Assorted historical stuff:
A small group of industrial leaders met secretly with high US officials including Commerce Sec. Lamont; the meeting was probably initiated by Pres. Hoover. Agreement was reached on the wisdom of making long-term commitments to buy raw materials at current prices. Objective is to stabilize wholesale commodity prices and help revive business. Govt. sources say the industries concerned have already begun to act.
Standard Oil of California calls for cooperation of industry and public in conservation of oil resources aiming at “a stabilized ... price over a long period of years rather than low prices during the periods of excessive production with high prices when the time of shortage arrives.” Cites President Coolidge letter from 1924 to Oil Conservation Board: “overproduction in itself encourages cheapness ... wastefulness and disregard of essential values.”
American Bankers Assoc. to meet in Cleveland Sept. 29. Topics of first three general sessions are “Problems We Bankers Must Meet” (expected to cover branch and group banking developments), controversial topics in bank taxation, and “The World Today.” President Hoover to address fourth session.
New uses for agricultural waste under development, converting corn stalks into “maizewood” insulating board or textiles, and cotton bran into plastic resins.
A piece of a 12-million year old sequoia tree was found embedded in basalt 150 feet below the Yakima river in Washington.
In spite of favorable week-end trade reviews, bears renewed operations early Saturday. Past month's rally has had strong Friday action; bears may therefore have been encouraged by the late weakness on Friday. Leaders were down early in the short session, including US Steel, American Can, GE, Radio. Further disturbance caused by rumor of Baltimore & Ohio Railway suspending dividend. Market steadied in second hour with some recovery in individual stocks. American Cyanamid down to new lows on surprise dividend cut. Bond market quiet, irregular; govts. and investment grade firm, convertibles down.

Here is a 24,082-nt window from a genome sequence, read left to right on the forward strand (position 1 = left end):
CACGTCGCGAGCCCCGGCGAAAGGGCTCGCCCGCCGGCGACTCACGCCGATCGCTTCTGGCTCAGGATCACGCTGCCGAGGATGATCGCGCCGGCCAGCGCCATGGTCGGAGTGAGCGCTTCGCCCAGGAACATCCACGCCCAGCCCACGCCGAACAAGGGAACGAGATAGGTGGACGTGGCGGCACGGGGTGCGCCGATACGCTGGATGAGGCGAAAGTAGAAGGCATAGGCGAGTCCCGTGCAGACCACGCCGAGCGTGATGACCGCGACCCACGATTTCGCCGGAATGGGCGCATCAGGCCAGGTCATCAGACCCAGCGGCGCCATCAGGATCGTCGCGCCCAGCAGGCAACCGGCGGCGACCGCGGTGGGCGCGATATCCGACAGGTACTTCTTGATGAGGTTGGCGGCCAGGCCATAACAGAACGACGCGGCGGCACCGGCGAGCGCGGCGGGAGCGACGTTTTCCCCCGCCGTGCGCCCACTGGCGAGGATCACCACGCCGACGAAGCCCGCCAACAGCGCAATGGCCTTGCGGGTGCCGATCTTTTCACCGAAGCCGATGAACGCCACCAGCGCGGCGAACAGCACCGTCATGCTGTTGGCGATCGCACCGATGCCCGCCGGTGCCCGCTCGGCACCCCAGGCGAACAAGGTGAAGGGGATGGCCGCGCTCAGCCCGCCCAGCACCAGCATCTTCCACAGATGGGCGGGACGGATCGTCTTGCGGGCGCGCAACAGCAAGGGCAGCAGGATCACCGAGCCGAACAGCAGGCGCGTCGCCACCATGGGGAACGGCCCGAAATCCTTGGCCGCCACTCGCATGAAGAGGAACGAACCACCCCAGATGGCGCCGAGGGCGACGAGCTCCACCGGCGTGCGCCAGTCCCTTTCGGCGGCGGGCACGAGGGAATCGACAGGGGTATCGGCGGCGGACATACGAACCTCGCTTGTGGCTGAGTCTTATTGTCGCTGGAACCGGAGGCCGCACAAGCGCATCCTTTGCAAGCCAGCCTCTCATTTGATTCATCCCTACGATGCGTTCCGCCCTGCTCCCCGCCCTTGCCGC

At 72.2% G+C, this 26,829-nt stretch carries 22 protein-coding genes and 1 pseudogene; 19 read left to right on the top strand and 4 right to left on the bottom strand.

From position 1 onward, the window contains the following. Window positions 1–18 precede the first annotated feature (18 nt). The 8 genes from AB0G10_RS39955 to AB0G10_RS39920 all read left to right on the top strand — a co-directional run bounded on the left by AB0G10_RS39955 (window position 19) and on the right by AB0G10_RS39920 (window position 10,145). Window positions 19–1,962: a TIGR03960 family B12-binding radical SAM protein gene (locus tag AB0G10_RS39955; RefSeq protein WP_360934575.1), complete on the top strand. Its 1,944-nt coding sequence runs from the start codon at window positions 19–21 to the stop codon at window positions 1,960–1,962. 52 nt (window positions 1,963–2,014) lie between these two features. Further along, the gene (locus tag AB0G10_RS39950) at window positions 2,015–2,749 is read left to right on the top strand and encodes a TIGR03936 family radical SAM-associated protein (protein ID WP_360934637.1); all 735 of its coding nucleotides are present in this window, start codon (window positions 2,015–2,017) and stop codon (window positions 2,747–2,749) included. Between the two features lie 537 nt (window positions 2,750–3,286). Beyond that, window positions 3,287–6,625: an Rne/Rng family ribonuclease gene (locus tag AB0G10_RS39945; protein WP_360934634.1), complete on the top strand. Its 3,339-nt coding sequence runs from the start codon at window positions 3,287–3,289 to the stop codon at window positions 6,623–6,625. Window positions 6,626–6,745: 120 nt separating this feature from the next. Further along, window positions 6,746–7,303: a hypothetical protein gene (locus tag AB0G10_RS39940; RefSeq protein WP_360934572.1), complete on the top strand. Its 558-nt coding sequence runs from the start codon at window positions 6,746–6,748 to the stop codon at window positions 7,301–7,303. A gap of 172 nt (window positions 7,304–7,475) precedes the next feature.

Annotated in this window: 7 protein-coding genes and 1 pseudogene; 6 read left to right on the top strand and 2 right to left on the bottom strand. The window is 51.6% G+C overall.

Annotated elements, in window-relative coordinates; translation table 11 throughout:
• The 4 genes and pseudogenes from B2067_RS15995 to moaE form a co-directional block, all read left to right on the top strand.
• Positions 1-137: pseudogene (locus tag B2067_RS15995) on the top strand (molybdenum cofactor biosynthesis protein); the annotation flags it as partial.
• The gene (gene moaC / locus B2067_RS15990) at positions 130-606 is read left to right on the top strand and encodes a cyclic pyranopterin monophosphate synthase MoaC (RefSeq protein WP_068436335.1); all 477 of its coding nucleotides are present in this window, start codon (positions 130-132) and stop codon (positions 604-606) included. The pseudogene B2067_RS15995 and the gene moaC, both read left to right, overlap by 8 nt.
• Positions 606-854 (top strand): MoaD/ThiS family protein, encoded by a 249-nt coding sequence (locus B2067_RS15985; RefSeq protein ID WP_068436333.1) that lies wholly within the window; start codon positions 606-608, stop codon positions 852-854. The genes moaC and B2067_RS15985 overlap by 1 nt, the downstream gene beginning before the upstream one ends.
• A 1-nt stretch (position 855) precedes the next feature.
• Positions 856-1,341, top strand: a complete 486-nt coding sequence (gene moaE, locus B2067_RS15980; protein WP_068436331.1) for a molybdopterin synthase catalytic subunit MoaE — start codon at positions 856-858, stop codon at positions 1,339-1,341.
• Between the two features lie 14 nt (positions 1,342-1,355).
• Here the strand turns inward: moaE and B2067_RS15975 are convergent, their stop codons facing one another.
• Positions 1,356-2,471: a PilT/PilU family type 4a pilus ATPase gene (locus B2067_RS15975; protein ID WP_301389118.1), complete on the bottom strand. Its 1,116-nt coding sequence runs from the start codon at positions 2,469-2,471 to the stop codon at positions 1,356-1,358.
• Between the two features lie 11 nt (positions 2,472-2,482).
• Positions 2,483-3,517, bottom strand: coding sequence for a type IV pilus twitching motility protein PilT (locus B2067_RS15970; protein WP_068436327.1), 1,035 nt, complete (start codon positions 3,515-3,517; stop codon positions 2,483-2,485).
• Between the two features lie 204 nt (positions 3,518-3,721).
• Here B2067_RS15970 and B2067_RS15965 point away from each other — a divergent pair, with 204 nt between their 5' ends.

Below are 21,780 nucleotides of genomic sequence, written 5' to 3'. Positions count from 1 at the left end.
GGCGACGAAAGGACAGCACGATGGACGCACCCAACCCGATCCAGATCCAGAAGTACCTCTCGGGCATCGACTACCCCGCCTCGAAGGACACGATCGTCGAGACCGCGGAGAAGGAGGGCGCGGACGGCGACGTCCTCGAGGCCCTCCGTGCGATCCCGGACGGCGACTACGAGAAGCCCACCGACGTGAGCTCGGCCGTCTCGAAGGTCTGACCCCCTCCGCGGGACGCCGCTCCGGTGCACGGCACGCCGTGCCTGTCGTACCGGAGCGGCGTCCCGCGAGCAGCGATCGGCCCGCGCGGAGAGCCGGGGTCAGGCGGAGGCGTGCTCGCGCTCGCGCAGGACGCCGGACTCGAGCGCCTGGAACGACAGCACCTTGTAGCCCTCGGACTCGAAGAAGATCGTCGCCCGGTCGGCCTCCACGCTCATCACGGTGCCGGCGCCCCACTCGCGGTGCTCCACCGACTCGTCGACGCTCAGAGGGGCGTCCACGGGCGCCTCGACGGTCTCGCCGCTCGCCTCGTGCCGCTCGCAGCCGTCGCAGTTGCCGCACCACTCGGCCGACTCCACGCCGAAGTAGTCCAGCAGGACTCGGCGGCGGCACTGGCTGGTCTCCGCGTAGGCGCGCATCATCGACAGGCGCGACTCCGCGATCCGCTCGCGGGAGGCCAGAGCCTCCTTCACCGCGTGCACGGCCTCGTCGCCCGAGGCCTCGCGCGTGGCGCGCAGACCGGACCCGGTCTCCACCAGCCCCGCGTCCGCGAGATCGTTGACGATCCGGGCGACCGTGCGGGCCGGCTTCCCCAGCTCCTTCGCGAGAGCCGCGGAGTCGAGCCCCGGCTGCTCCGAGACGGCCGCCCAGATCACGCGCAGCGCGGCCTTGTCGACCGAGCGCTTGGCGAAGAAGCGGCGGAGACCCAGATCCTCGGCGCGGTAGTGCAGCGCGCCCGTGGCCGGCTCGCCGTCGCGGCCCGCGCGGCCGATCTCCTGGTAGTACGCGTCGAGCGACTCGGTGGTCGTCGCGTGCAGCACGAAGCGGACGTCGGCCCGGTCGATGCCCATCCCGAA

The great debate: Bears argue that past month's rally has already discounted the mild improvement in business, and that decline in steel production in past week indicates weakness. Bulls counter that steel decline was due to Labor Day, that August steel and car loading figures show more than seasonal improvement, and that recent retail figures and company outlooks have been improved. On the technical side, bulls believe the recent rally has “definitely broken” the downtrend since last Sept., indicating future support should come in well above the June bottom of 212.
“While the recovery in business will undoubtedly be gradual, and characterized by confusing uncertainties, the fact remains that all indices that have pointed to revival in the past are now existent. As the stock market is usually some months ahead of trade, observers ... think there is a good chance that Wall Street will be the outstanding bright spot of the country during the winter months.”
T. Watson, Pres. IBM, returns from 3-month trip abroad, says IBM's European business doing well, sees European economy improving. Regarding tariffs, sees all countries considering protecting industries where necessary and on products that can be manufactured to “better advantage” than buying abroad.
Economic news and individual company reports:
Low money rates seen continuing for some time; call money seems headed back down, and govt. financing has been at lower rates. Expected seasonal rise in business demand for funds hasn't materialized, while supply of loanable funds remains high (total net deposits at member banks on Sept. 3 were $21.1B vs year's peak of $21.3B). Demand for currency is also moderate.
Employment Service of Labor Dept. reports employment situation throughout US little improved in August; textiles and automotive remained unsatisfactory; slight improvement in shipbuilding, shoes, and, towards end of Aug., in steel and iron.
Illinois Mfgr. Assoc. reports confident consensus on future industrial situation, distinct signs of improvement in many lines of business; sees gradual and steady improvement from now on. Several prominent Chicago executives issue optimistic statements, including M. Cresap (Hart, Schaffner & Marx Chair.), F. Sargent (Chicago & North Western Rwy. Pres.), W. Abbott (Illinois Bell Telephone Chair.).
Reports of 9 drug companies shows first half earnings 10.4% over 1929; this contrasts with 550 industrials showing earnings down 30.4%.
Companies reporting decent earnings: Middle West Utilities, Drug Inc.
“'Do you prefer beer or wine?' 'Well, that depends.' 'On what?' 'On who's paying.'”
+ The Boring Stuff: